Safety and efficacy of combined orthotopic liver transplantation and coronary artery bypass grafting

Authors

  • David Axelrod,

    1. Division of Organ Transplantation, Department of Surgery, Feinberg School of Medicine, Northwestern University, Chicago, IL
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  • Alan Koffron,

    Corresponding author
    1. Division of Organ Transplantation, Department of Surgery, Feinberg School of Medicine, Northwestern University, Chicago, IL
    • Division of Organ Transplantation, Feinberg School of Medicine, Galter Pavillion Suite 17-200, 675 North St. Clair, Chicago, IL 60611
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    • Telephone: 312-695-8900; FAX: 312-695-9194

  • Andre DeWolf,

    1. Department of Anesthesiology, Feinberg School of Medicine, Northwestern University, Chicago, IL
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  • Alfred Baker,

    1. Division of Hepatology, Department of Medicine, Feinberg School of Medicine, Northwestern University, Chicago, IL
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  • John Fryer,

    1. Division of Organ Transplantation, Department of Surgery, Feinberg School of Medicine, Northwestern University, Chicago, IL
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  • Talia Baker,

    1. Division of Organ Transplantation, Department of Surgery, Feinberg School of Medicine, Northwestern University, Chicago, IL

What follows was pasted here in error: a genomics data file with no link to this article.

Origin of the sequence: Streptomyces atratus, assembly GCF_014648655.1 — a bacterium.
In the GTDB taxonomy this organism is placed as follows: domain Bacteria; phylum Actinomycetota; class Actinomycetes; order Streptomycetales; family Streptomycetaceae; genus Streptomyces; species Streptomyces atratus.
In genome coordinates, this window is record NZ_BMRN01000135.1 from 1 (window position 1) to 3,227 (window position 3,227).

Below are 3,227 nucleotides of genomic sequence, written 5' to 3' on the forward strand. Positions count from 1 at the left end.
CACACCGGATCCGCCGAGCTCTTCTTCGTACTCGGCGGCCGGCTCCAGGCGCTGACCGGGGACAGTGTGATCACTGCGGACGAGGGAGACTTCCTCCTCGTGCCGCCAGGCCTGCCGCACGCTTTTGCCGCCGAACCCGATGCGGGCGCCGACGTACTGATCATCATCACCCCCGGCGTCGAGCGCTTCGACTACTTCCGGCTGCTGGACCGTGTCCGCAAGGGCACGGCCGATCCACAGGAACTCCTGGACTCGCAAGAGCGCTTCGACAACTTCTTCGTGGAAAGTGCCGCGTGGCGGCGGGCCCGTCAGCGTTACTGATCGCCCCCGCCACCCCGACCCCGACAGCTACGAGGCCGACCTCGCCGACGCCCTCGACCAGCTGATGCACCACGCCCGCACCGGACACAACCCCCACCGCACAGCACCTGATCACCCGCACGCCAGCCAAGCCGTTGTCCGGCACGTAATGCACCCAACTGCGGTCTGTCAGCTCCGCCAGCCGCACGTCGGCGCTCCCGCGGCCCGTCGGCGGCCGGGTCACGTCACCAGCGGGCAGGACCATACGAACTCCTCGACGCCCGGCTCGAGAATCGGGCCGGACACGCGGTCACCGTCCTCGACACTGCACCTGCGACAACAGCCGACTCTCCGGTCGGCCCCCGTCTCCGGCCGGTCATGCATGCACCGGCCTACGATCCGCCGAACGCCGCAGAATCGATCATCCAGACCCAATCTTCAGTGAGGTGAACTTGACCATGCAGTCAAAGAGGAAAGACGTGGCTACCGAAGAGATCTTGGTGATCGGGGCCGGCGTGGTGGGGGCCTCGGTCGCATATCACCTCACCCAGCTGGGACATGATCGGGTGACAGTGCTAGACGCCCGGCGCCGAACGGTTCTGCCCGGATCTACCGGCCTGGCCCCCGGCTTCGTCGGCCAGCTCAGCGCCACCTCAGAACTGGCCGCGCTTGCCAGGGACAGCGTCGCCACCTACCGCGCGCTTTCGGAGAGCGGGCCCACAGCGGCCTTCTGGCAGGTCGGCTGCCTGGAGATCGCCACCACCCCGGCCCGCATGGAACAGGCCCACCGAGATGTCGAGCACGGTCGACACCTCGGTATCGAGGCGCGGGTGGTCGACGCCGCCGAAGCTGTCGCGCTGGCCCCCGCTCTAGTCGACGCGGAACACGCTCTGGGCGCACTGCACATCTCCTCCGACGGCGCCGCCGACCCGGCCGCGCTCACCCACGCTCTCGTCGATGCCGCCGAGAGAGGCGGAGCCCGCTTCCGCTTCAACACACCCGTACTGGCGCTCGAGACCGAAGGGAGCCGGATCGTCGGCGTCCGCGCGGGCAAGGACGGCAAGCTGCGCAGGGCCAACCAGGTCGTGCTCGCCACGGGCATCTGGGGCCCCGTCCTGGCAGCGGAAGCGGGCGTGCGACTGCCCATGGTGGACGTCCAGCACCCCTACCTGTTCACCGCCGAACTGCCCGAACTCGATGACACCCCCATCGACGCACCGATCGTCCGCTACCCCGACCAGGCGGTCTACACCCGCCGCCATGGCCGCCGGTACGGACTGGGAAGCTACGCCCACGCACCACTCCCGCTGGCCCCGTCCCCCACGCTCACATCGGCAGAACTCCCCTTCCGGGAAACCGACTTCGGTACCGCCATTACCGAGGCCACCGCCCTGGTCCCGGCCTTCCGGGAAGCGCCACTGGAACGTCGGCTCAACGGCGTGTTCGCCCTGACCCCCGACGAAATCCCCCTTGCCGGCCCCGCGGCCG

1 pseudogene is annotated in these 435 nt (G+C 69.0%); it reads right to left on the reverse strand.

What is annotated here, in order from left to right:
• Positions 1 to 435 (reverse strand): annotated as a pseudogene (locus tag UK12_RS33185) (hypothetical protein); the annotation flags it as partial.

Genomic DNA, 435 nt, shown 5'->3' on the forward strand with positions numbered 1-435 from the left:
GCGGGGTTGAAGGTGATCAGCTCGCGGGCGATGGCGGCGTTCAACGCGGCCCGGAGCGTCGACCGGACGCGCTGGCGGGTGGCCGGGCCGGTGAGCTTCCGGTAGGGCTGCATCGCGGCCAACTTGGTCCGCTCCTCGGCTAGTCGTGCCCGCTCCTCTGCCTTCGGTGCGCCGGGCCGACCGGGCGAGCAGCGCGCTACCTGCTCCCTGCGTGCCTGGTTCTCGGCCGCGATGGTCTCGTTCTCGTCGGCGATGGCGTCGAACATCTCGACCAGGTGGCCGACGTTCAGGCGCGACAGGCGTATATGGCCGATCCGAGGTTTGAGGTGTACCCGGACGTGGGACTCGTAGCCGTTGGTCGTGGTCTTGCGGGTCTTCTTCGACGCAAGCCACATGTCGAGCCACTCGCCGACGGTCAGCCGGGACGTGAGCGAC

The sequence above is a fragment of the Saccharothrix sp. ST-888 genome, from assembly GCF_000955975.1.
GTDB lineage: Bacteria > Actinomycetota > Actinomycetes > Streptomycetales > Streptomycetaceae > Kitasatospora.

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  • James Frederiksen,

    1. Division of Cardiothoracic Surgery, Department of Surgery, Feinberg School of Medicine, Northwestern University, Chicago, IL
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  • Keith Horvath,

    1. Division of Cardiothoracic Surgery, Department of Surgery, Feinberg School of Medicine, Northwestern University, Chicago, IL
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  • Micheal Abecassis

    1. Division of Organ Transplantation, Department of Surgery, Feinberg School of Medicine, Northwestern University, Chicago, IL
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Abstract

Advanced coronary artery disease (CAD) is increasingly common in patients awaiting orthotopic liver transplantation (OLT). Unfortunately, in patients whose coronary artery anatomy is not amenable to angioplasty, coronary artery bypass grafting (CABG) alone may precipitate hepatic decompensation. Thus, combined liver transplant and coronary artery bypass grafting (CABG-OLT) may be required to effectively treat both conditions. Clinical records were analyzed for 5 CABG-OLT procedures at a single institution. Operative indications, technical details, and postoperative course were determined for each patient. Patients undergoing CABG-OLT had a mean age of 57.8 years (range, 54-66) and were predominantly male (80%). All patients had significant 3-vessel coronary atherosclerotic disease with preserved left ventricular function. There were no intraoperative deaths. At mean 25 months of follow-up (range, 8.0-25) there was an 80% graft and patient survival. Overall average length of stay was 21 days (range, 7-59 days). In conclusion, CABG-OLT procedure appears to be safe and effective in the population of patients with advanced CAD and liver disease. In this series, patients appear to benefit from multidisciplinary preoperative evaluation, coordination between cardiac and transplant surgeons, careful graft selection, and use of sapheno-atrial veno-veno bypass. (Liver Transpl 2004;10:1386–1390.)

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